Our last day of Gadna was one filled with excitement. We waited for the strike of 11 o’clock when we would finally return to real society. The three and a half days of Gadna was both an interesting and challenging experience. The reality of Ms Mitchell, Rabbi Benji and Miriam not being there to take care of us meant we had to be ‘at attention’ at all times, listening to all instructions with immense concentration. Our days were filled with standing in two lines within 10 seconds and forming a chet and standing at attention within 10 seconds. As difficult as this was for us, we realised very quickly that they weren't joking around and we would have to have the upmost discipline to survive our Gadna experience. The most important thing that I learnt from Gadna was that in order to enjoy training and using guns, a person must be disciplined in all aspects and absorb as much knowledge from their Mefakedet as possible.
At 10:30, it was time for our final ceremony and for all the groups to stand together as one powerful force, to see who went above and beyond what they were asked. Many of Moriah’s IST freshly-minted army soldiers won awards and the applause was impossible for our commanders to contain when we heard our brothers and sisters being called up. One by one, each group was dismissed and had to report to their Mefakedet to return their army clothing and put on their civilian clothing, as well as to meet the people behind the uniform. My Mefakedet’s name was Adi. A 20-year-old women, who’s first group was a energetic, flamboyant group of 16 year-old Australian Jews, visiting Israel for 5 weeks. After our emotional good byes and begging the officers to touch their gun, we had to leave Gadna and return to reality in Jerusalem.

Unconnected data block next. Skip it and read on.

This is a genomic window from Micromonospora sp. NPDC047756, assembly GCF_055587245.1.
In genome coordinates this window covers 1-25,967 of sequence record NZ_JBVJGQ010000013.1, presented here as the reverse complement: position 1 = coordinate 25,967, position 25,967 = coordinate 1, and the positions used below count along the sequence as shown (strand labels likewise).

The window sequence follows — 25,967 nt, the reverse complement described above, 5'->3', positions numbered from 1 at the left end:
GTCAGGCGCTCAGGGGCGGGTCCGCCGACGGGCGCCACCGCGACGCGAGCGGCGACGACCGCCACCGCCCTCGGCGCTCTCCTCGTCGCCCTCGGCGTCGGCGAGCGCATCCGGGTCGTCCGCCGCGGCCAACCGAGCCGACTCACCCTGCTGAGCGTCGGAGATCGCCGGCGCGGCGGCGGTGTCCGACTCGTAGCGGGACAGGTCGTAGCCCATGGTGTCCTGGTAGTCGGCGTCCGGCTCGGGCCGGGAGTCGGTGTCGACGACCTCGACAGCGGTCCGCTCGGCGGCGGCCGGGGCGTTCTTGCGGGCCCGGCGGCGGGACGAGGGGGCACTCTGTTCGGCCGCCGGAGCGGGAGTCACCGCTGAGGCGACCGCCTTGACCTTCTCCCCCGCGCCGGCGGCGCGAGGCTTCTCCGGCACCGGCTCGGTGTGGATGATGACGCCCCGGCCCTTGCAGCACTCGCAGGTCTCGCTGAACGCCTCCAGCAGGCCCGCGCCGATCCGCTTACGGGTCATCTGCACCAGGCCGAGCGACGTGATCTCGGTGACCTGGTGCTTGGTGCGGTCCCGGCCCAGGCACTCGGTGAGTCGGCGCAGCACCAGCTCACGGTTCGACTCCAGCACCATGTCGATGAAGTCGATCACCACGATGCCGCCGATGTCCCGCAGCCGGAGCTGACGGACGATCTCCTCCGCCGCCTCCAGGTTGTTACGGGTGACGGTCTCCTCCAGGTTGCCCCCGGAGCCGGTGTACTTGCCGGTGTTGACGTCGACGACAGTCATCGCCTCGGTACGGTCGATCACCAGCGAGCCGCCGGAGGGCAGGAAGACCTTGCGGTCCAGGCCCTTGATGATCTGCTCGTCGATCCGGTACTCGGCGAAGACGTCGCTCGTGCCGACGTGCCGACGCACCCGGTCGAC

The last day of Gadna, was the most memorable day of all the boys experiences and finally realising that not matter how bad things get, we have each other to pull us up again. Now being back on the program, I realised exactly why Gadna was put into the program because it helps us to become more responsible, independent and helping us realize that there is more to life than just being in high school at Moriah.
This experience was taught me a great deal of things such as to give your undivided attention to your friends and even people you’ve barely spoken to before. Most importantly however, it has taught me that Year 10 at Moriah is a family and that no matter what, we will always be there for each other.